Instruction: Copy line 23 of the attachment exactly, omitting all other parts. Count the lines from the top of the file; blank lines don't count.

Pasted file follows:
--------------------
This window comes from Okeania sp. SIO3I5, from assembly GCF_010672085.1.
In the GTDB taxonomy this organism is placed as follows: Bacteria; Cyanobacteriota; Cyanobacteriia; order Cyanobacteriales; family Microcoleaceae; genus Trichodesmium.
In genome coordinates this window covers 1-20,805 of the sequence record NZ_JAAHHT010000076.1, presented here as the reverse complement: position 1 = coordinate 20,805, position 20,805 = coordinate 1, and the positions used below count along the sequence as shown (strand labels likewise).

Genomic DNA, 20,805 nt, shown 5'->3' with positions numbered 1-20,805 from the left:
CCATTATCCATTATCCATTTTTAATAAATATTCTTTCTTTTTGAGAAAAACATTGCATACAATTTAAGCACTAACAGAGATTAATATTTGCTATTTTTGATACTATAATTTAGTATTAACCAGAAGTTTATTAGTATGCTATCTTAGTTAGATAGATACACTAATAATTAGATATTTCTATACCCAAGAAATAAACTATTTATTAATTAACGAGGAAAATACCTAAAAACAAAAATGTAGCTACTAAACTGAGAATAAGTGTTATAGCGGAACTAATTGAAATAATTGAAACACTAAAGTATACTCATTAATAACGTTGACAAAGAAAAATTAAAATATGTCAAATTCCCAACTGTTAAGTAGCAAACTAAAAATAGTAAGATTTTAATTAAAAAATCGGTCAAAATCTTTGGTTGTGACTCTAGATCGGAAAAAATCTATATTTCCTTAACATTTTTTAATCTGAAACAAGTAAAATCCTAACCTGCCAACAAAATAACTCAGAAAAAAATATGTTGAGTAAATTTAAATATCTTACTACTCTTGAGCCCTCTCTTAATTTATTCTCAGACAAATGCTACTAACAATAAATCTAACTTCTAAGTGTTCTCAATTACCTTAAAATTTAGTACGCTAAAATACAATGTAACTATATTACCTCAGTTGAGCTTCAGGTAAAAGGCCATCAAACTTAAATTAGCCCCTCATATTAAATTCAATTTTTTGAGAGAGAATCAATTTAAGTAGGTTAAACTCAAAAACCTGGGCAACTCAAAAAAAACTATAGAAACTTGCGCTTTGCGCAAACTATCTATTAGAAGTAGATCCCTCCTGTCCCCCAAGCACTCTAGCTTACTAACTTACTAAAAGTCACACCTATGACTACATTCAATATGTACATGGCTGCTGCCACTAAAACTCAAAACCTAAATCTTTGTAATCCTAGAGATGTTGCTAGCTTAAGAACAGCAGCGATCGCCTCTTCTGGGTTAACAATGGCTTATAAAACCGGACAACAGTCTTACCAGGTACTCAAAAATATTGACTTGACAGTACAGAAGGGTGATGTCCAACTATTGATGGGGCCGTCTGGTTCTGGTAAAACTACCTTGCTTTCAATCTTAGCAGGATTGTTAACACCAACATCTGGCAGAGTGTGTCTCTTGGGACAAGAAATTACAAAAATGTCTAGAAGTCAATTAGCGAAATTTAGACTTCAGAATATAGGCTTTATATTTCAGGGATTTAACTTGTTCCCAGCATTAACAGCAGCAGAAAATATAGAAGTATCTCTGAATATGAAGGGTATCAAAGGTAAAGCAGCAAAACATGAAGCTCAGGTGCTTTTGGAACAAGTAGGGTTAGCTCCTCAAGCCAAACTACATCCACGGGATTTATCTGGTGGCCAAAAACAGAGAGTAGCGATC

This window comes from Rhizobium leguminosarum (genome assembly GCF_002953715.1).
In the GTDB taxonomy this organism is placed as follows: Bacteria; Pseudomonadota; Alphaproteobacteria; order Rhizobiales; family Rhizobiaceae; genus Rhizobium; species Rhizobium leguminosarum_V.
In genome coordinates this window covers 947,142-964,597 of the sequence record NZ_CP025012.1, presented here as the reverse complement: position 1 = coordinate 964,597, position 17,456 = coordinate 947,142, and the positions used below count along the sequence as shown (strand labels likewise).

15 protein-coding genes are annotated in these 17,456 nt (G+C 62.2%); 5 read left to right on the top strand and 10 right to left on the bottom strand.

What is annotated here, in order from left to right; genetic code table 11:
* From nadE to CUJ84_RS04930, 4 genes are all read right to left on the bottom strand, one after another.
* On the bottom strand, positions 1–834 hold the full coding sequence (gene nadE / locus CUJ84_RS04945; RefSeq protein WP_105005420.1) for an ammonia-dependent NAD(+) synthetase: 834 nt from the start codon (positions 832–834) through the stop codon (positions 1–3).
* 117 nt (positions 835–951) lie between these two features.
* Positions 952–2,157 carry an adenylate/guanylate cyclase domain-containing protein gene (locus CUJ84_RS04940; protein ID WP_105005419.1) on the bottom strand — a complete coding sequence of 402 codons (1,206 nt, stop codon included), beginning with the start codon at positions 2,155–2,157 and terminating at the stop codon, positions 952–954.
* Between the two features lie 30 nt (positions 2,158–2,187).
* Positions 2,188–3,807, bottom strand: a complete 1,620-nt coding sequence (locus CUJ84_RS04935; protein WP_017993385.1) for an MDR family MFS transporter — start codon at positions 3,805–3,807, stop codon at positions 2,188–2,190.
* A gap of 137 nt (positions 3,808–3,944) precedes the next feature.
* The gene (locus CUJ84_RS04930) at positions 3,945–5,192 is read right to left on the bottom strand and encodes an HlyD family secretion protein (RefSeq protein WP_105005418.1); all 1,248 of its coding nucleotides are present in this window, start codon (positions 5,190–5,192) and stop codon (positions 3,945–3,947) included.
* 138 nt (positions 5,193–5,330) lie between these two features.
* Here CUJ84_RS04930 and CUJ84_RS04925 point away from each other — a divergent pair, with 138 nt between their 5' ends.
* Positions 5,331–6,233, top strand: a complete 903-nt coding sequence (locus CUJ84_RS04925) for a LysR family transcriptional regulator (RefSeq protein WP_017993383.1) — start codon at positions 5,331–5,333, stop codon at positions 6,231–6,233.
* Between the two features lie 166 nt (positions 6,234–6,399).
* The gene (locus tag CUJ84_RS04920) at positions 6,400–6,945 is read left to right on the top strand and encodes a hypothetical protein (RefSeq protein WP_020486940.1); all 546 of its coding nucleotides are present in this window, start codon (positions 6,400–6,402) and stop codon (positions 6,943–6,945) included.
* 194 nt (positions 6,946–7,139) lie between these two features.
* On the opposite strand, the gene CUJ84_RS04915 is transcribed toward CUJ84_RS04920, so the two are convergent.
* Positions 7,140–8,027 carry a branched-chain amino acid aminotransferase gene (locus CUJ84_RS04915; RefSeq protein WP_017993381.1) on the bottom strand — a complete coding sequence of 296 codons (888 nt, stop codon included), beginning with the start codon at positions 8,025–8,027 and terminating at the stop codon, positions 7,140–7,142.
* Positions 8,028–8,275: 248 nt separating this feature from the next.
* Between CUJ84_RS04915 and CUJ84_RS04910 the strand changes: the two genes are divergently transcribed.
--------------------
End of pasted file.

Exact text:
* The gene (locus tag CUJ84_RS04920) at positions 6,400–6,945 is read left to right on the top strand and encodes a hypothetical protein (RefSeq protein WP_020486940.1); all 546 of its coding nucleotides are present in this window, start codon (positions 6,400–6,402) and stop codon (positions 6,943–6,945) included.